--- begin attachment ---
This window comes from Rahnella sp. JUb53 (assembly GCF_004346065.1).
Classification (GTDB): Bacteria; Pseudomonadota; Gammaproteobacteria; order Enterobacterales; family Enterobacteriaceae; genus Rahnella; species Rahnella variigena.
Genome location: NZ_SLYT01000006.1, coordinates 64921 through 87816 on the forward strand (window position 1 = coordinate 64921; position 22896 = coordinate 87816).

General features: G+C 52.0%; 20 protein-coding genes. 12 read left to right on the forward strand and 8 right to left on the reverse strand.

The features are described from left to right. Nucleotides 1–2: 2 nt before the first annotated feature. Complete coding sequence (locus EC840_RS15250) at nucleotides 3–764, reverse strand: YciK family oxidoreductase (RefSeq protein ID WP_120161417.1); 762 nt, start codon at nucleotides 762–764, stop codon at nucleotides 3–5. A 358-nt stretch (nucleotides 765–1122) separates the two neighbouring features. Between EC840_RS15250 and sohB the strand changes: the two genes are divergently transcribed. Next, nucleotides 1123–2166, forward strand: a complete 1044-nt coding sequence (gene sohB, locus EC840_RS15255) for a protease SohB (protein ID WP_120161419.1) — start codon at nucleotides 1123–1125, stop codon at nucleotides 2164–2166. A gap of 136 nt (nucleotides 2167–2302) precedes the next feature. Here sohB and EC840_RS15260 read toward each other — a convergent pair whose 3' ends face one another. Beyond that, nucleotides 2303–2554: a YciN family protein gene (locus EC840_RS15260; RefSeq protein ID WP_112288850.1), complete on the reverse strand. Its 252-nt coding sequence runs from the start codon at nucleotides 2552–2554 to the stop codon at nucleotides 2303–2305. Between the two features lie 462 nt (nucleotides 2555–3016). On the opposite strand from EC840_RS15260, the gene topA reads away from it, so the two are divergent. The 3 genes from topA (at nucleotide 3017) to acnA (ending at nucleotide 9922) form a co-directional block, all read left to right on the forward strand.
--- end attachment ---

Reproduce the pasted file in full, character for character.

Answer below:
This window comes from Rahnella sp. JUb53 (assembly GCF_004346065.1).
Classification (GTDB): Bacteria; Pseudomonadota; Gammaproteobacteria; order Enterobacterales; family Enterobacteriaceae; genus Rahnella; species Rahnella variigena.
Genome location: NZ_SLYT01000006.1, coordinates 64921 through 87816 on the forward strand (window position 1 = coordinate 64921; position 22896 = coordinate 87816).

General features: G+C 52.0%; 20 protein-coding genes. 12 read left to right on the forward strand and 8 right to left on the reverse strand.

The features are described from left to right. Nucleotides 1–2: 2 nt before the first annotated feature. Complete coding sequence (locus EC840_RS15250) at nucleotides 3–764, reverse strand: YciK family oxidoreductase (RefSeq protein ID WP_120161417.1); 762 nt, start codon at nucleotides 762–764, stop codon at nucleotides 3–5. A 358-nt stretch (nucleotides 765–1122) separates the two neighbouring features. Between EC840_RS15250 and sohB the strand changes: the two genes are divergently transcribed. Next, nucleotides 1123–2166, forward strand: a complete 1044-nt coding sequence (gene sohB, locus EC840_RS15255) for a protease SohB (protein ID WP_120161419.1) — start codon at nucleotides 1123–1125, stop codon at nucleotides 2164–2166. A gap of 136 nt (nucleotides 2167–2302) precedes the next feature. Here sohB and EC840_RS15260 read toward each other — a convergent pair whose 3' ends face one another. Beyond that, nucleotides 2303–2554: a YciN family protein gene (locus EC840_RS15260; RefSeq protein ID WP_112288850.1), complete on the reverse strand. Its 252-nt coding sequence runs from the start codon at nucleotides 2552–2554 to the stop codon at nucleotides 2303–2305. Between the two features lie 462 nt (nucleotides 2555–3016). On the opposite strand from EC840_RS15260, the gene topA reads away from it, so the two are divergent. The 3 genes from topA (at nucleotide 3017) to acnA (ending at nucleotide 9922) form a co-directional block, all read left to right on the forward strand.